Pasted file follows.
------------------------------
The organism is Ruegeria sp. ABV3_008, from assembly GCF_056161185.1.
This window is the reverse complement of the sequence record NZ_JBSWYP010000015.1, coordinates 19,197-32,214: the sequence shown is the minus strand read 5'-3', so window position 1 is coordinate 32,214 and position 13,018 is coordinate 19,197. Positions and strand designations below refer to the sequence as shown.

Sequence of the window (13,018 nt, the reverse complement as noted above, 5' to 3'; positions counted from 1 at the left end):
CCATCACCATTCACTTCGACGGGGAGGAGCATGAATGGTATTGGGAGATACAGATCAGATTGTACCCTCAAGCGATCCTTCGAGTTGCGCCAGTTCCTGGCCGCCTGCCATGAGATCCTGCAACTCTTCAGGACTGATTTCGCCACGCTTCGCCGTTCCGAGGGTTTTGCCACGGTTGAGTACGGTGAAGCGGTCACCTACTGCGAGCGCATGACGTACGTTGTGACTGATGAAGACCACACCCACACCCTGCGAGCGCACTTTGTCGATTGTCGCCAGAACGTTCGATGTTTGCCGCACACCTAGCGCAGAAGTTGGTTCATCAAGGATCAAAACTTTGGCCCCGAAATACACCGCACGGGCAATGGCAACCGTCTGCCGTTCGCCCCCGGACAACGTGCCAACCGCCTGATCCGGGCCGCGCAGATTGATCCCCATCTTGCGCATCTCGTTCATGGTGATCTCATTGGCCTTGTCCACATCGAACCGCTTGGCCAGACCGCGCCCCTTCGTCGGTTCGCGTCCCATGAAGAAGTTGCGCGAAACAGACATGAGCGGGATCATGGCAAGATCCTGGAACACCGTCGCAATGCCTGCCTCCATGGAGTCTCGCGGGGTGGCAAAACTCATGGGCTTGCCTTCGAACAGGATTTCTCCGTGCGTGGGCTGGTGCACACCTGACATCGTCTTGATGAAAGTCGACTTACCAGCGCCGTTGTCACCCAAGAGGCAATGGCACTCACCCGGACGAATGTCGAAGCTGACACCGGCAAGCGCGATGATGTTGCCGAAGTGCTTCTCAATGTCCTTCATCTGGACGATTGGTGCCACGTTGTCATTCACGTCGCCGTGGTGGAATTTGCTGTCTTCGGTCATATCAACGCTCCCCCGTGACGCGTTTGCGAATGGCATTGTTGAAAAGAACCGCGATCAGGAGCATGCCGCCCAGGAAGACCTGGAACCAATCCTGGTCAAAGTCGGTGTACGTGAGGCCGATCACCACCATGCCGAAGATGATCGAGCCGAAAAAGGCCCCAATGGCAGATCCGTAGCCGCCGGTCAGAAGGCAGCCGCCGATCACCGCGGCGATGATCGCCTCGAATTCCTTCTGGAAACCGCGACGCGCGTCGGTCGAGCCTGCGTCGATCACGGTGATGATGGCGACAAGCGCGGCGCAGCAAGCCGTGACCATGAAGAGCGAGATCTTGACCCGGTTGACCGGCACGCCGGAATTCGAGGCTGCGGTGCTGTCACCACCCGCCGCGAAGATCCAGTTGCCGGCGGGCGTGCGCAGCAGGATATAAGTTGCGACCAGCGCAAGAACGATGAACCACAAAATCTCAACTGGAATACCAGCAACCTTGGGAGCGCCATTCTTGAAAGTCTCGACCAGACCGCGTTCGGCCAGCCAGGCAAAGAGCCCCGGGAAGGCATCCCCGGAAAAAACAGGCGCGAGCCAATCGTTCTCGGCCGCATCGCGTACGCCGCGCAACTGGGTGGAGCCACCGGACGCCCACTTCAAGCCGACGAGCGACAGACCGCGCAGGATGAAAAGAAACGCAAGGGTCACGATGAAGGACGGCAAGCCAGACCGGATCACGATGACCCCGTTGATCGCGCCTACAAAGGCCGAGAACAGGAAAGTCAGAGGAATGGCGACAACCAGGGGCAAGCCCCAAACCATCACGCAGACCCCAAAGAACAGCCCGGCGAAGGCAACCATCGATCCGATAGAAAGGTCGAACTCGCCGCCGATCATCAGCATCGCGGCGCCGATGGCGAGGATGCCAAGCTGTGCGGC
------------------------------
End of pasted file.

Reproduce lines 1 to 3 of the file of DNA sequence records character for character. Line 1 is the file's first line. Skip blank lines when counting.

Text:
The organism is Ruegeria sp. ABV3_008, from assembly GCF_056161185.1.
This window is the reverse complement of the sequence record NZ_JBSWYP010000015.1, coordinates 19,197-32,214: the sequence shown is the minus strand read 5'-3', so window position 1 is coordinate 32,214 and position 13,018 is coordinate 19,197. Positions and strand designations below refer to the sequence as shown.

Sequence of the window (13,018 nt, the reverse complement as noted above, 5' to 3'; positions counted from 1 at the left end):